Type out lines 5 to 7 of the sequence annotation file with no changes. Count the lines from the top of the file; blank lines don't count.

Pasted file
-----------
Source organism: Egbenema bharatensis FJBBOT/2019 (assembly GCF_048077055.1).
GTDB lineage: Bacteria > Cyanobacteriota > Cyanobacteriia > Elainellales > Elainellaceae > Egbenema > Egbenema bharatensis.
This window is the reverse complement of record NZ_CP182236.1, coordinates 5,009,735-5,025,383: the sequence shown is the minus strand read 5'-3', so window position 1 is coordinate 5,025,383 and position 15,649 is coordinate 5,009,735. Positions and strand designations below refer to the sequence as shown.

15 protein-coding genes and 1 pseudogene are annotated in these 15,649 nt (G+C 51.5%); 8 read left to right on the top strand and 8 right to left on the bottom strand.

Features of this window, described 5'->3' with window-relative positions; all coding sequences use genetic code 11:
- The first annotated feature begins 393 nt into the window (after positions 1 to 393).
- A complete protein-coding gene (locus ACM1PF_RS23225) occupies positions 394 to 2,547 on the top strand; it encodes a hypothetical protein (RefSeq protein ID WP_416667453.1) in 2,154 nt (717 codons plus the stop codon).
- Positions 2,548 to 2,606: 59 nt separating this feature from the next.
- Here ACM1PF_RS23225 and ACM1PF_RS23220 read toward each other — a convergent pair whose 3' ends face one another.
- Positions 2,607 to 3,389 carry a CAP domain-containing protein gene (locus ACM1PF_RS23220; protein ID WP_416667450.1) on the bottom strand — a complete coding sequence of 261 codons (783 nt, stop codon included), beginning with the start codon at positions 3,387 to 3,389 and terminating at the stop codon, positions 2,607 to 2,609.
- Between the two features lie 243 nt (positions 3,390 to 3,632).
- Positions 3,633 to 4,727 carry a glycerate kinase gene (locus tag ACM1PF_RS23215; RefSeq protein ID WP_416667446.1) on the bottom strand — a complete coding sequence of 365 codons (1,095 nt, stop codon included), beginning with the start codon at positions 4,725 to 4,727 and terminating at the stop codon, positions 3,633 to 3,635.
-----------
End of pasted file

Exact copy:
Features of this window, described 5'->3' with window-relative positions; all coding sequences use genetic code 11:
- The first annotated feature begins 393 nt into the window (after positions 1 to 393).
- A complete protein-coding gene (locus ACM1PF_RS23225) occupies positions 394 to 2,547 on the top strand; it encodes a hypothetical protein (RefSeq protein ID WP_416667453.1) in 2,154 nt (717 codons plus the stop codon).